It is the water content of the lotion that causes it to go bad. Actually, going bad is probably the wrong word. Oils go bad, water causes bacteria to grow. If you create a product that has water as an ingredient than it must contain a preservative if you want it to last more than a couple days outside the fridge. If you make a product with just oils than you might consider adding an antioxidant like rosemary extract or vitamin E oil to extend the shelf life of your oils but the oils themselves won't grow the types of bacteria that you'll find in water based products.

    There are two types of preservatives for lotions: natural and synthetic. The most common natural preservatives are (GSE) grapefruit seed extract and certain types of essential oils. The issue with EO's is they often have to be used in very high percentages to be effective and this can be an issue due to sensitivity.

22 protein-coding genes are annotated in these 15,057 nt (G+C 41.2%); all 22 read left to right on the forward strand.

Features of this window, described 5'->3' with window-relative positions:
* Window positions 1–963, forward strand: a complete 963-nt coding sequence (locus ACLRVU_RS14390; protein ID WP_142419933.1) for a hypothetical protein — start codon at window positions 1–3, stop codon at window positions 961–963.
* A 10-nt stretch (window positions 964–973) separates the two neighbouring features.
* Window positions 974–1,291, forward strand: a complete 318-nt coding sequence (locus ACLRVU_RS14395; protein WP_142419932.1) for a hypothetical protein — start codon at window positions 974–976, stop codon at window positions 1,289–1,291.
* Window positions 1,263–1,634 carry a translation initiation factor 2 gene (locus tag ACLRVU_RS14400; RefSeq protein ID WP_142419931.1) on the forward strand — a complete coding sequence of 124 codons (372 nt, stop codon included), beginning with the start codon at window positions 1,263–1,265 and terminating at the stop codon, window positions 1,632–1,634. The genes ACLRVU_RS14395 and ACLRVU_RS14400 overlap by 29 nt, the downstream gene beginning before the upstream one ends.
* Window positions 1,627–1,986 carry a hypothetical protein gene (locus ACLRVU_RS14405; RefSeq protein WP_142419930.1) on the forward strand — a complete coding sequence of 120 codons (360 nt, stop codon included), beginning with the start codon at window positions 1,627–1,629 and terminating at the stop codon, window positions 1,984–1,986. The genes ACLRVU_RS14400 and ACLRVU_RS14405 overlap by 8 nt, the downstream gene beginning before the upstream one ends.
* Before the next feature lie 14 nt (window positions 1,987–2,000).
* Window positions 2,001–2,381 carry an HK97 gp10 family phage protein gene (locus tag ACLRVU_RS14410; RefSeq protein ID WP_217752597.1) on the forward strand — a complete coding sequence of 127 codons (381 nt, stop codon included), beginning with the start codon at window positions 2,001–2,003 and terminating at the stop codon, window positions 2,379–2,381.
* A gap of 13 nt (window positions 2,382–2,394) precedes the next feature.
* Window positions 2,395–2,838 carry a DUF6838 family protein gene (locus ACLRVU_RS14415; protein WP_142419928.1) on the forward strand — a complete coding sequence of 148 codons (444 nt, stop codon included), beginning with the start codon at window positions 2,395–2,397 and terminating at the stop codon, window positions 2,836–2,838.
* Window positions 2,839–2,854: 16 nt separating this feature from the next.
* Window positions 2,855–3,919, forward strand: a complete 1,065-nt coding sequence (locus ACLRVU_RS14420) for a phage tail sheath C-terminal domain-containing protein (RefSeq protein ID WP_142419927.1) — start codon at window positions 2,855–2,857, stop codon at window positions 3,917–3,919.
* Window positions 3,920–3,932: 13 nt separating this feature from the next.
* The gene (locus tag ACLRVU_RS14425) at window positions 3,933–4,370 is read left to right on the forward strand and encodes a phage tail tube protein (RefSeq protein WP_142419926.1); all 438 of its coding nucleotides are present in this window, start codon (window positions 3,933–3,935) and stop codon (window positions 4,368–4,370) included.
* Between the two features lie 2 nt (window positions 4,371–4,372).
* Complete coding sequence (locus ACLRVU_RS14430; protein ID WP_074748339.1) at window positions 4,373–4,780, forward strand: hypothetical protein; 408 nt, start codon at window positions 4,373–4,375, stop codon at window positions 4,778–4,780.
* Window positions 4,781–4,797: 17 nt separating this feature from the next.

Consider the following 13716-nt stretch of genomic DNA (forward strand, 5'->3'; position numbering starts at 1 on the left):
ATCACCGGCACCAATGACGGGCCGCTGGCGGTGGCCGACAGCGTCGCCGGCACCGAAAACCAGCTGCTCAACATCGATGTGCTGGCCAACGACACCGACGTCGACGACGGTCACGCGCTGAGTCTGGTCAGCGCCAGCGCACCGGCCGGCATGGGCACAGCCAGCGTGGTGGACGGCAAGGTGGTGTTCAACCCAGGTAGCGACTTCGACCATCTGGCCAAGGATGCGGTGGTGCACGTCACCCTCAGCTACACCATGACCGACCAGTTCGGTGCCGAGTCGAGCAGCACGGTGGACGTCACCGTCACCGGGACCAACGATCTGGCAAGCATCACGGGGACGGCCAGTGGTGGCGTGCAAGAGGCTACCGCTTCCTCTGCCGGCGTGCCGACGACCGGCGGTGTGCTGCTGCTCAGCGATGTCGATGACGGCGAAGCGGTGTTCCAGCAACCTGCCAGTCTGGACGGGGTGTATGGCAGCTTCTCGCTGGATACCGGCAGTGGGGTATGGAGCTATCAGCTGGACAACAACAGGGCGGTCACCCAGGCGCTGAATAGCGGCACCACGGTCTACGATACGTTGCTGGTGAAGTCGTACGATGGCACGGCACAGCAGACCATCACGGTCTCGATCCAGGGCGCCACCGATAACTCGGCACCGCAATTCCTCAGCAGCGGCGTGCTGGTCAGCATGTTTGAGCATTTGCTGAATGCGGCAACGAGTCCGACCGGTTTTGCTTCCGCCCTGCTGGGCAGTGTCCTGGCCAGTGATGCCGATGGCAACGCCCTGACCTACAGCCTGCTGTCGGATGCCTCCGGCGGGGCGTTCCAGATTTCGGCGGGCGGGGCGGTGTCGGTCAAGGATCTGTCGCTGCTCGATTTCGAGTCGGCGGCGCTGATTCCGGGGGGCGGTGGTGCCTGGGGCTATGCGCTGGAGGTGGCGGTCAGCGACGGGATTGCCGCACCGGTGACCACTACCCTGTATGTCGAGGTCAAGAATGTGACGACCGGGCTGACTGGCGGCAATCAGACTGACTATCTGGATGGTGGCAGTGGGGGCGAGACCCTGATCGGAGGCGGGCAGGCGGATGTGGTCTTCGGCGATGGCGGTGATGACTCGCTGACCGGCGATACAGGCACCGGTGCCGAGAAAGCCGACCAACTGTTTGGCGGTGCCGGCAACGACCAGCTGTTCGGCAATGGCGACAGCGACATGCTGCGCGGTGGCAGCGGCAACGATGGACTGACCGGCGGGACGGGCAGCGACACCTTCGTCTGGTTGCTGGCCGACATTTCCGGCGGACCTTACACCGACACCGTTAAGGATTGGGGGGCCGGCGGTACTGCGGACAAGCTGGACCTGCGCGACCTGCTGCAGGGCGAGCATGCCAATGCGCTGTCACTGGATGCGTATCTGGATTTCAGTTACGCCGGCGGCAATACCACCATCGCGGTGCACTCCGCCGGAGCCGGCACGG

The most common synthetic preservatives are Optiphen Plus and Germaben II. Some synthetic preservatives are considered carcinogenic so you will want to do your research before choosing the one that is right for you.

    The manufacturers of natural and synthetic preservatives will tell you the amount of preservative needed based on your recipe.
    ~Michelle

  6. #6
    Join Date
    Mar 2008
    Location
    Sebring, Florida, USA
    Posts
    108

    Default Re: Hand or skin cream

    Can you give us your recipe amounts? I would like to try this myself. This is directed to Island Apiaries.

  7. #7
    Join Date
    Sep 2010
    Location
    Anthony, New Mexico USA
    Posts
    421

    Default Re: Hand or skin cream

    Michelle,

    Could you elaborate into formulas for making easy soaps and lotions? I would like to improve the skin from all of our kids, specially our Tarahumara Indian kids we work with, they all seem to have a big problem with malnutrition and their skin reflects it when they get to our doors. Sandals and full exposure to the elements is not kind with human skin, no matter what race.